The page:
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Kernel machines, such as support vector machines, are among the most powerful and mathematically mature algorithms in machine learning. Despite the statistical maturity, however, the computational aspect involved with training and prediction suffer from inefficiency at scale. Besides, kernel machines in general, and Support Vector Machines in particular, are not well suited to the MapReduce paradigm, which is the dominant massive parallel processing platform nowadays. The computational complexity in implementing SVM arises from the requirements for dual representation of data and model during training and prediction as well as the iterative nature of the popular convex optimizers for approximating the solution.
There have been some endeavors towards making efficient implementations of SVM: some have led to fast, but unfortunately single-threaded, primal and dual solvers (LibSVM, LibLinear, basic VowpalWabbit, etc.); some have proposed more MapReduce-friendly methods for solving the primal formulation (the SVM implementation idea in and the AllReduce-based implementation of parallel VowpalWabbit) but with the price of sacrificing the non-linear separability power of SVM as a kernel machine.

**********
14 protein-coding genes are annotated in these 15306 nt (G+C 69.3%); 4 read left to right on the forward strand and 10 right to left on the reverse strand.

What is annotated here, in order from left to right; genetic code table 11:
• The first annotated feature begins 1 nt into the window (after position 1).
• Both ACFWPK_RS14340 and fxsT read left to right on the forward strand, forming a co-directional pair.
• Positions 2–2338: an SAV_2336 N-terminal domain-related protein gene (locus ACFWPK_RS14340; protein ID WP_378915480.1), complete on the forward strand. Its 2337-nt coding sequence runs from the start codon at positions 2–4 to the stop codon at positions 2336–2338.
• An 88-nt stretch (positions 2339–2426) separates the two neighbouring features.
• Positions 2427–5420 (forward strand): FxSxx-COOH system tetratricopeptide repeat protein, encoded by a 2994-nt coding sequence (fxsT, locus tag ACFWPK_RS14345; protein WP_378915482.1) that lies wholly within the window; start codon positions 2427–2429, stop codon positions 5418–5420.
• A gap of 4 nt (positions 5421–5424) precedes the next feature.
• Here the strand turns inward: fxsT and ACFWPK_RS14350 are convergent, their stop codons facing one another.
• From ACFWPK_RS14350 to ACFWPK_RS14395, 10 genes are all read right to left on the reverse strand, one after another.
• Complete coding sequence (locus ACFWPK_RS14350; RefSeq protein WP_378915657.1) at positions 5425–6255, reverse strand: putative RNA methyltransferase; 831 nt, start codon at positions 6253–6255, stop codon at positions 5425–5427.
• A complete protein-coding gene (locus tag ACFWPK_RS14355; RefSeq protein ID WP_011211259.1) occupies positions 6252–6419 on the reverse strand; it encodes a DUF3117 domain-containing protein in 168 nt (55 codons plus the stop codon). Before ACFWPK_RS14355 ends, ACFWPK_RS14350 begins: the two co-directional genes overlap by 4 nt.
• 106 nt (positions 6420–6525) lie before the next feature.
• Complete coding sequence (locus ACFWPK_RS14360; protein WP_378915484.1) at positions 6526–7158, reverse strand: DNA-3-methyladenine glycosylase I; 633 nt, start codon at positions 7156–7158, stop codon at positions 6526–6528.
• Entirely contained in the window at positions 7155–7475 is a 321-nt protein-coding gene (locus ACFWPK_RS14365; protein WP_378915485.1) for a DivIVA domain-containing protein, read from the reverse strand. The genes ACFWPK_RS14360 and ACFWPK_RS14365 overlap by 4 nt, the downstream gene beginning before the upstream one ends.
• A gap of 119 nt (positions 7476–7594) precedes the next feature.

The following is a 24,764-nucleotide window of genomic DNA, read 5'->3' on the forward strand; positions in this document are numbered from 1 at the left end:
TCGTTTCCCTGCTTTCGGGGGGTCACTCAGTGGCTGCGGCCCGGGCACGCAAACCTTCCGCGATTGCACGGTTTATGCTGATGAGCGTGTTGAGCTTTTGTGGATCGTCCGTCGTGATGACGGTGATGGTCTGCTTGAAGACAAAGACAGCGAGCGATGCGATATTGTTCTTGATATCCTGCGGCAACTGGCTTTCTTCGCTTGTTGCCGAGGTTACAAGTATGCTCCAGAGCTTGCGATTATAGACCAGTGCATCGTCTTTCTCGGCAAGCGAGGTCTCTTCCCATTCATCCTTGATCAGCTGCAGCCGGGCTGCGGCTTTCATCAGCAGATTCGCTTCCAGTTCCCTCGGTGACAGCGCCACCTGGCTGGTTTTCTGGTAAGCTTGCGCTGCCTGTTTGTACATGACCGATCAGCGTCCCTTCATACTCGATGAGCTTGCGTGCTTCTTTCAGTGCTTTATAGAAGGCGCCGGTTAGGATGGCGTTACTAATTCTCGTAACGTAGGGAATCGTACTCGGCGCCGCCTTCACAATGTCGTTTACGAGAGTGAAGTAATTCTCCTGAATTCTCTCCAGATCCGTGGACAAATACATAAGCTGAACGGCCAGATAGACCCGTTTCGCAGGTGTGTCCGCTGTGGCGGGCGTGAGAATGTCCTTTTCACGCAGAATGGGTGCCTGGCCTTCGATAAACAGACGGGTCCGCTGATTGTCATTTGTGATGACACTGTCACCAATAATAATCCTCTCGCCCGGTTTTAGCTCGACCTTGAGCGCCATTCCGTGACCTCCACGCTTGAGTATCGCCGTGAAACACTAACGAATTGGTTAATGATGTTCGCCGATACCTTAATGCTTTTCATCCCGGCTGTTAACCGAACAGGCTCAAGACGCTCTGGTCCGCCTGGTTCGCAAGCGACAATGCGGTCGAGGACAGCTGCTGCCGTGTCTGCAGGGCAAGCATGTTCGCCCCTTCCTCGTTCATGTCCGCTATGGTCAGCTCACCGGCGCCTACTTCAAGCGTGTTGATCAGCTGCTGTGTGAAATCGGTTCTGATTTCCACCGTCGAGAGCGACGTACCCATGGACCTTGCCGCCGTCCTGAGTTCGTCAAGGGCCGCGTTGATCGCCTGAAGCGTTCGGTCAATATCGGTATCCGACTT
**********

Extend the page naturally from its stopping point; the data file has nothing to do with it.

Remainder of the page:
In this work, we propose an outline for implementing non-linear SVM on the MapReduce framework using some interesting recent research in large-scale convex optimization and kernel computation theories. We exploit the idea of random features and shift-invariant kernels, as alternatives to approximate the Gram matrix representation of data in dual space, in order to relax the memory and CPU requirements for learning non-linear SVM. We also employ the parallelized stochastic gradient descent method as a fast and MapReduce-friendly online solver for training.